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Stiff-person syndrome

Stiff-person syndrome is a rare, progressive neurological disorder. Symptoms may include:

  • Stiff muscles in the trunk (torso), arms, and legs
  • Greater sensitivity to noise, touch, and emotional distress, which can set off muscle spasms

Over time people with stiff-person syndrome may develop hunched over postures. Some people may be too disabled to walk or move. Many fall frequently because they do not have the normal reflexes to catch themselves. This can lead to serious injuries. People with stiff-person syndrome may be afraid to leave the house because street noises, such as the sound of a car horn, can trigger spasms and falls.

Who is more likely to get stiff-person syndrome?

  • Stiff-person syndrome affects twice as many females as males.
  • It is frequently associated with other autoimmune diseases such as type-I diabetes, thyroiditis, vitiligo, and pernicious anemia.
  • Scientists don't yet understand what causes stiff-person syndrome, but research indicates that it is the result of an autoimmune response gone awry in the brain and spinal cord.

How is stiff-person syndrome diagnosed and treated?

Diagnosing stiff-person syndrome. Stiff-person syndrome is often misdiagnosed as Parkinson disease, multiple sclerosis, fibromyalgia, psychosomatic illness, or anxiety and phobia. A definitive diagnosis can be made with a blood test that measures the level of glutamic acid decarboxylase (GAD) antibodies.

Most people with stiff-person syndrome have elevated (higher) levels of GAD antibodies. Antibody titers are important for the diagnosis of stiff-person syndrome. A titer is a laboratory test that measures the presence and amount of antibodies in blood. Elevated GAD titers, up to 10 times above normal, also are seen in diabetes but in stiff-person syndrome the titers are very high (at least 10 times above the range seen in diabetes) or are present in the spinal fluid.

Treating stiff-person syndrome. With appropriate treatment, stiff-person syndrome symptoms may be kept under control. Several symptoms improve with oral diazepam (an anti-anxiety and muscle relaxant drug) or with drugs that alleviate muscle spasms, such as baclofen or gabapentin.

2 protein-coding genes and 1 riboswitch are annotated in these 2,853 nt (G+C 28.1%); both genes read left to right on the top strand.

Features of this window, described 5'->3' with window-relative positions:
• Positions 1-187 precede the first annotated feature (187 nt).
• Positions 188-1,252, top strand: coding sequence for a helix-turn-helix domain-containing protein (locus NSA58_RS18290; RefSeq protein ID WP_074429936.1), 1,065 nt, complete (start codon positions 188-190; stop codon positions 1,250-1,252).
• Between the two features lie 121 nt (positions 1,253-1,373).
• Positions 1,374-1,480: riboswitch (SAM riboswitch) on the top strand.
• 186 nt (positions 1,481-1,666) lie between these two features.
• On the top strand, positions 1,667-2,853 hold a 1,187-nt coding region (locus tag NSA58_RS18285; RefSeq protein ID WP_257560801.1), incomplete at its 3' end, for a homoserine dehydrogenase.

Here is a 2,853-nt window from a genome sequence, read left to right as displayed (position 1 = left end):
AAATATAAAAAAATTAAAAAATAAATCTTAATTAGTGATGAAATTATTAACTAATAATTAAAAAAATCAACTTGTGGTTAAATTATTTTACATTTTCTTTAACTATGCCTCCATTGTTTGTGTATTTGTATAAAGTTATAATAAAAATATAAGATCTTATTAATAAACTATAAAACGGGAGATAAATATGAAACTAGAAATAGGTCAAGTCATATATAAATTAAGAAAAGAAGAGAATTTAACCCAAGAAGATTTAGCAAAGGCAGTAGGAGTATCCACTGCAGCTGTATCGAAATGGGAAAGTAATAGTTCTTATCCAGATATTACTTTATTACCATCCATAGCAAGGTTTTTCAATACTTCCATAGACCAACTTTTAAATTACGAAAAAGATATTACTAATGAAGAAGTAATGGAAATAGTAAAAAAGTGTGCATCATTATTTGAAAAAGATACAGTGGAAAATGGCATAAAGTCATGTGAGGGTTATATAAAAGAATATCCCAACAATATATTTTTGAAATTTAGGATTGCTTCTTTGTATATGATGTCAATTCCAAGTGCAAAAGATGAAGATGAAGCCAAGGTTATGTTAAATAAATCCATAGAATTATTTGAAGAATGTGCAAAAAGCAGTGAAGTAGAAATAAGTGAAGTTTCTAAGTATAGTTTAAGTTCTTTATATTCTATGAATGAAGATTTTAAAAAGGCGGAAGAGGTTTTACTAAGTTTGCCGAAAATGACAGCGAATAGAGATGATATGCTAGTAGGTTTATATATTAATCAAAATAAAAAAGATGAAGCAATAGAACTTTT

A study funded by the National Institute of Neurological Disorders and Stroke (NINDS) showed that intravenous immunoglobulin (IVIg) treatment is effective in reducing stiffness, sensitivity to noise, touch, and stress and for improving gait and balance for people with stiff-person syndrome. IVIg contains immunoglobulins (natural antibodies produced by the immune system) derived from thousands of healthy donors.

How can I or my loved one help improve care for people with stiff-person syndrome?

Consider participating in a clinical trial so clinicians and scientists can learn more about stiff-person syndrome and related disorders. Clinical research uses human volunteers to help researchers learn more about a disorder and perhaps find better ways to safely detect, treat, or prevent disease.

All types of volunteers are needed—those who are healthy or may have an illness or disease—of all different ages, sexes, races, and ethnicities to ensure that study results apply to as many people as possible, and that treatments will be safe and effective for everyone who will use them.

For information about participating in clinical research visit NIH Clinical Research Trials and You. Learn about clinical trials currently looking for people with stiff-person syndrome at

Where can I find more information about stiff-person syndrome?

The following organization may have resources that can help:

Genetic and Rare Diseases (GARD)

Content source: Accessed June 29, 2023.

The information in this document is for general educational purposes only. It is not intended to substitute for personalized professional advice. Although the information was obtained from sources believed to be reliable, MedLink, its representatives, and the providers of the information do not guarantee its accuracy and disclaim responsibility for adverse consequences resulting from its use. For further information, consult a physician and the organization referred to herein.

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